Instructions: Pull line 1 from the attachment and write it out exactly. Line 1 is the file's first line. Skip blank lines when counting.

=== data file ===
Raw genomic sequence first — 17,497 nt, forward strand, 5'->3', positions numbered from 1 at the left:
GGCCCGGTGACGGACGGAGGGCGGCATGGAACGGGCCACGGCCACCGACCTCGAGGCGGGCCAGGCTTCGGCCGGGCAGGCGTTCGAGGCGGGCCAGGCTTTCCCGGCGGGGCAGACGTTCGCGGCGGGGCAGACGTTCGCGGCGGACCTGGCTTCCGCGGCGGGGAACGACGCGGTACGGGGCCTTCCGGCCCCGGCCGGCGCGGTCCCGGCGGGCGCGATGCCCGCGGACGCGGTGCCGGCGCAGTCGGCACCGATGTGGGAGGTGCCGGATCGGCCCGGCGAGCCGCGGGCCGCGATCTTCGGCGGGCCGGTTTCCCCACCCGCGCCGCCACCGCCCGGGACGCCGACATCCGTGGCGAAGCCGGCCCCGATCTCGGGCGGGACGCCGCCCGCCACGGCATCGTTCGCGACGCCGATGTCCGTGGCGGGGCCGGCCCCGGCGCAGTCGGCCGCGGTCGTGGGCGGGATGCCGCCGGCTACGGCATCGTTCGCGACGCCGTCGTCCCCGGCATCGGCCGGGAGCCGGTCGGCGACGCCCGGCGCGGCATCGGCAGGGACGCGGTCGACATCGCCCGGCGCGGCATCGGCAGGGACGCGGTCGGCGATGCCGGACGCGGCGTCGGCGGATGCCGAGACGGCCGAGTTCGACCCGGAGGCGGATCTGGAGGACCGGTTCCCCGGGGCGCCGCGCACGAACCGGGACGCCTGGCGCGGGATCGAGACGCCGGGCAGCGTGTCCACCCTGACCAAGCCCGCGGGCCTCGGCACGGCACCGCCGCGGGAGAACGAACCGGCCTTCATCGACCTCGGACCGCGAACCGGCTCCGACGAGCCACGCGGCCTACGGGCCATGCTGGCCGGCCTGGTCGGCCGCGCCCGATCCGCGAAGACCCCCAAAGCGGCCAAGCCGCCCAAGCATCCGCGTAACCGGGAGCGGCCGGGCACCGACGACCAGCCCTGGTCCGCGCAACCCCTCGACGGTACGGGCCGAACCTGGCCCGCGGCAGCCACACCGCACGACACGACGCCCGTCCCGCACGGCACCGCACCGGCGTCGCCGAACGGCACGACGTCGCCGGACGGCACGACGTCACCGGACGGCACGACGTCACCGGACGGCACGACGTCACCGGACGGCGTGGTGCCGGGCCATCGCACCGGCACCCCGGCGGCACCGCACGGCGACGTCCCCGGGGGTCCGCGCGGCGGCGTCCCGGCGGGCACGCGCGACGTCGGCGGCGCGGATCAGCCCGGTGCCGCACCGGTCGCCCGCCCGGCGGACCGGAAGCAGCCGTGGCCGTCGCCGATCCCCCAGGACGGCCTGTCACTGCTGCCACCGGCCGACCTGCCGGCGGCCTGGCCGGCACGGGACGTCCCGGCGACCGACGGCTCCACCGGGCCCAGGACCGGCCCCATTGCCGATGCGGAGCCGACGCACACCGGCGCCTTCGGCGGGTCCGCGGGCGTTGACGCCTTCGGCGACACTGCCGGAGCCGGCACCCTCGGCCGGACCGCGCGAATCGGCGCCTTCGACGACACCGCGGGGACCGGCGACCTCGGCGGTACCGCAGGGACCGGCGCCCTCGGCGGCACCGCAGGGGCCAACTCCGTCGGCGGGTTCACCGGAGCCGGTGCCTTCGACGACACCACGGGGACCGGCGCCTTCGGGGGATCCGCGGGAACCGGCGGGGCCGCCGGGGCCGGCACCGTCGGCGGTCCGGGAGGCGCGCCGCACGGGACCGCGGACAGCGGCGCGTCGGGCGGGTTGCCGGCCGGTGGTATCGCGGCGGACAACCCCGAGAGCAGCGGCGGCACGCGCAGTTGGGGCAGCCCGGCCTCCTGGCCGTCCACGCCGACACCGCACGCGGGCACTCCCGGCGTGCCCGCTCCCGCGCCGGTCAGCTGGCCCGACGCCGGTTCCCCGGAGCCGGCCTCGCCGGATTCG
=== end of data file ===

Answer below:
Raw genomic sequence first — 17,497 nt, forward strand, 5'->3', positions numbered from 1 at the left: